So it is not a new tax, it's a new collection method. There's a difference. The tax liability to citizens does not change.

What this does is shift a real and considerable reporting burden to online merchants, which is not to be done lightly, but it does not change the taxes you as a consumer owe.


 6:29 pm on Jul 9, 2010 (gmt 0)

That depends upon how you define liability ergophobe. The current US tax law is a huge PITA and with the Gov's attempts to slice of a piece of the revenues for themselves, they're attempting to add on a huge level of complexity to the mix. It's unclear to me (at least) how the taxes will actually be collected but the Gov is making it clear they want their share. Plan for big changes in the next few years - especially if the administration changes hands.


 7:39 pm on Jul 9, 2010 (gmt 0)

lorax - which gov?

Again, many many details missing from the draft, but are the Feds taking a cut? I don't see a provision for that.

>>huge level of complexity

Indeed and as I say, that's a totally legitimate concern. The US tax system is impossible and ridiculous. I've known a household with two PhDs who couldn't figure out the most basic tax questions ;-)

But it terms of tax liability as a consumer, you currently owe taxes on out of state purchases (at least in CA). You probably don't pay them, but you owe them.

To me, the current law is just another way of making an utterly broken tax system function (I use the term loosely) by simply not enforcing current tax law.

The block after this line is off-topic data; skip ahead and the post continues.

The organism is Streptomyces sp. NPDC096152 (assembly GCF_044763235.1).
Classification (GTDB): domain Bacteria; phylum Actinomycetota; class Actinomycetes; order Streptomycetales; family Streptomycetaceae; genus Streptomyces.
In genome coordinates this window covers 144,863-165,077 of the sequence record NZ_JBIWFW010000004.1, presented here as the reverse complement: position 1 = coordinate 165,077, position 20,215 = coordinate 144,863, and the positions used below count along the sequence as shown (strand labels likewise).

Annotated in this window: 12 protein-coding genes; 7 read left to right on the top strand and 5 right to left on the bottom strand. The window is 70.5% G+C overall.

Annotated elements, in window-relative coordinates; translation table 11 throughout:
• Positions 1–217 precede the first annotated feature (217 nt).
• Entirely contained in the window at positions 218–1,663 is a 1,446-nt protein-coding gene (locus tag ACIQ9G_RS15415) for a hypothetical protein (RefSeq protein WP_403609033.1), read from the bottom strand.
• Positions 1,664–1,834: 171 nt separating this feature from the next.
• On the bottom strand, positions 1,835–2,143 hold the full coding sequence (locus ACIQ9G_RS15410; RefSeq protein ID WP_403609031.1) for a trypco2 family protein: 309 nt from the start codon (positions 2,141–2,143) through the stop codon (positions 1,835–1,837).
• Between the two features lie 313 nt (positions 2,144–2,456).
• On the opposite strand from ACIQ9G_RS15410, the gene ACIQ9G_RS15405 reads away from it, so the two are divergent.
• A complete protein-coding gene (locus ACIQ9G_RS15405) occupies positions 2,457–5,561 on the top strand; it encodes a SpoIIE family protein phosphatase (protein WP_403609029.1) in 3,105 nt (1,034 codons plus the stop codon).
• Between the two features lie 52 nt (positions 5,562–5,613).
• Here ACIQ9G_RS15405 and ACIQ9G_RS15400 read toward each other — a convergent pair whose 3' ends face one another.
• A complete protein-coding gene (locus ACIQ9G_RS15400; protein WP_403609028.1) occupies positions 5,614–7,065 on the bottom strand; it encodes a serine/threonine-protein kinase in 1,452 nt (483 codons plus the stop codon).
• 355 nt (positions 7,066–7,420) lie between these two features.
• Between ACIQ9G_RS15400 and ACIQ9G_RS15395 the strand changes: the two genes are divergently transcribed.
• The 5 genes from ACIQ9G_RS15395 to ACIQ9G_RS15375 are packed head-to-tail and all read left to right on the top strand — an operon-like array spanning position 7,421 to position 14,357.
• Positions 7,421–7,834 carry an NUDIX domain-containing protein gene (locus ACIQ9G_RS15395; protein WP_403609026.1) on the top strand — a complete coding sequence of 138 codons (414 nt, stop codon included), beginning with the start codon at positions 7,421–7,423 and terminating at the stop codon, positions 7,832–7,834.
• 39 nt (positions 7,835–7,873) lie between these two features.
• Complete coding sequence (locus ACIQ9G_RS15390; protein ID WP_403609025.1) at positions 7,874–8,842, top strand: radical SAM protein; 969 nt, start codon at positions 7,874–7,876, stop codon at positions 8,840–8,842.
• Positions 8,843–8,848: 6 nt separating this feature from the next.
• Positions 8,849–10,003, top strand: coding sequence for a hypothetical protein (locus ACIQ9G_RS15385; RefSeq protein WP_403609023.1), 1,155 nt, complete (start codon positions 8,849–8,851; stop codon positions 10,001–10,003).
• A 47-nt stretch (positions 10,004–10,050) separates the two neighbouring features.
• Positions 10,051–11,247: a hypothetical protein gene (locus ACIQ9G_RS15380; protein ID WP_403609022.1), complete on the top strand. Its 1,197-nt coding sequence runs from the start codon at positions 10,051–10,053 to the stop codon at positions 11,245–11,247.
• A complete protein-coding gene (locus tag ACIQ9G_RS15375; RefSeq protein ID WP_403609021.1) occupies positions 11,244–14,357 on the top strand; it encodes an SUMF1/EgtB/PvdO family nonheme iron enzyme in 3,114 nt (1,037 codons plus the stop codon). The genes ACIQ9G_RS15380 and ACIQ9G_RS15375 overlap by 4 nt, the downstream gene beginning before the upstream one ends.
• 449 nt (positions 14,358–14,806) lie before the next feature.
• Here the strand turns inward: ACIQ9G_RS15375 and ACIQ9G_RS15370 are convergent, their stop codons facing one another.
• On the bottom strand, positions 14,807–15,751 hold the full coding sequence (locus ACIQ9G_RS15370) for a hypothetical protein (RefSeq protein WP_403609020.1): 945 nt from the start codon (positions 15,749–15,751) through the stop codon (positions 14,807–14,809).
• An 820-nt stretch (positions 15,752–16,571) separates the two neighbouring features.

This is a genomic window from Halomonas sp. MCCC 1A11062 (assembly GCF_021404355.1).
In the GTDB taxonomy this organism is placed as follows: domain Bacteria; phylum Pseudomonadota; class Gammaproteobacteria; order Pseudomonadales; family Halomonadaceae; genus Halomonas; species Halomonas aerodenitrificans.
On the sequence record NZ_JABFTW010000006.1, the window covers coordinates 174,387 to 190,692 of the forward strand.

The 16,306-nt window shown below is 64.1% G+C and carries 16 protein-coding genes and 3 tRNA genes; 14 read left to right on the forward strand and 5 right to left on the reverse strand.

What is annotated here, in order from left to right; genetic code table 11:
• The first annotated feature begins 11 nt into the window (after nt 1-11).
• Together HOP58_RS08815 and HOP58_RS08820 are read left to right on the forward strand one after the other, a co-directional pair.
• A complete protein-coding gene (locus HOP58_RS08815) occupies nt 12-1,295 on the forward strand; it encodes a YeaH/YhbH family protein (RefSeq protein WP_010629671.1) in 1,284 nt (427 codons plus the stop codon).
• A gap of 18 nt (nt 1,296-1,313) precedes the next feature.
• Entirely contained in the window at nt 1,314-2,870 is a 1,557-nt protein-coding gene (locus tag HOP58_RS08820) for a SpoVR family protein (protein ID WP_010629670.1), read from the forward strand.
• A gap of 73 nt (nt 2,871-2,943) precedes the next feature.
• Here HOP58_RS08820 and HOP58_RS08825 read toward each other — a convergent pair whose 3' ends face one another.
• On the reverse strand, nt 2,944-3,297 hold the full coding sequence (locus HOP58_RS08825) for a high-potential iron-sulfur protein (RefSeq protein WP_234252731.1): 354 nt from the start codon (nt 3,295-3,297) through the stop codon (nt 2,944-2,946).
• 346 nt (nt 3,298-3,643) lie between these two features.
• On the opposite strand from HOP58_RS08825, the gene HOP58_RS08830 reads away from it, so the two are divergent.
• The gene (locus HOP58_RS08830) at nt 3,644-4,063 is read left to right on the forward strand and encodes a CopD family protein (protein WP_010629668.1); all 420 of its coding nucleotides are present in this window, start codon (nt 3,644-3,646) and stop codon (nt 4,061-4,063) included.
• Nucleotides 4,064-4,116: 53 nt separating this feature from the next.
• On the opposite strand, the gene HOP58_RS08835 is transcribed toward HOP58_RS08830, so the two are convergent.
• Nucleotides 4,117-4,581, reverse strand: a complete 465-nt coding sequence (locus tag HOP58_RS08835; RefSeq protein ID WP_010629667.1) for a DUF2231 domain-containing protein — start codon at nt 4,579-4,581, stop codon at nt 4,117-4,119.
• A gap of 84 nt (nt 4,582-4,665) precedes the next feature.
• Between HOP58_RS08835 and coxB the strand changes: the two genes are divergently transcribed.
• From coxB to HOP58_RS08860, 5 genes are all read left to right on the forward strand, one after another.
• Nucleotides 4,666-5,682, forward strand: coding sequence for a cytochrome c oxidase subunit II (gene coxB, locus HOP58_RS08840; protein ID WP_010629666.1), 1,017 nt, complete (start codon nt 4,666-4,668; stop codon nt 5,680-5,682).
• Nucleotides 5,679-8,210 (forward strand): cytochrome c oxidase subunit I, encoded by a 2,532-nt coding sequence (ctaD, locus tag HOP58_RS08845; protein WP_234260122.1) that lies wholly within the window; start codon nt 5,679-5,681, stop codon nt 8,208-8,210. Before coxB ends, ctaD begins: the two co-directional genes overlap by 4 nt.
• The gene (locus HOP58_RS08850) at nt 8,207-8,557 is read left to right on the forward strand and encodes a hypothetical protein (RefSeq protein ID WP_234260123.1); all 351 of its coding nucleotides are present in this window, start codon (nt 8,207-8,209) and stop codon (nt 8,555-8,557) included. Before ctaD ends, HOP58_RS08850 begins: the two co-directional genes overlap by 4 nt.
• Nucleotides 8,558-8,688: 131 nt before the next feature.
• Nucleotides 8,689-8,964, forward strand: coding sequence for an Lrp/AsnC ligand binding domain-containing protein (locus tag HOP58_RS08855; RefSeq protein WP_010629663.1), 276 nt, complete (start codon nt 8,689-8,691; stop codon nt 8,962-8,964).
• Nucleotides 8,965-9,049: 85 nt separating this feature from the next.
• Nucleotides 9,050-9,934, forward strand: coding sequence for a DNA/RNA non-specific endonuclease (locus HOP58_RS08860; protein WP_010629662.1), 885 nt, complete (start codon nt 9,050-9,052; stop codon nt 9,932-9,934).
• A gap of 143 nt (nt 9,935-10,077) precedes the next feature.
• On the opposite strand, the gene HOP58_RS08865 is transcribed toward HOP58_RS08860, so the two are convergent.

8:17 pm on Jul 9, 2010 (gmt 0)

Ergophobe-two questions:

1. Do you think that the unenforceable nature of existing interstate tax law is by design, flaw, or other?

2. Do you think this legislation (if passed) would help or hinder the US economy in general?


 9:23 pm on Jul 9, 2010 (gmt 0)

Akmac, the taxation of purchases has been left to the states. It's the individual state laws which are essentially unenforceable since they have no access to purchase data without the help of out-of-state merchants.

Most states with sales taxes DO manage to capture those taxes on cars purchased out of state because of the license registration process. It's a lot tougher for a pair of shoes.

IncrediBill, I'd agree that shipping deals abound, but the fact that Amazon and Overstock can offer competitive prices with modest shipping fees is in part because of their highly efficient operations that let them absorb some of what UPS charges in their selling price.


 9:51 pm on Jul 9, 2010 (gmt 0)

Of course this will cost buyers more, a politician is pushing for it!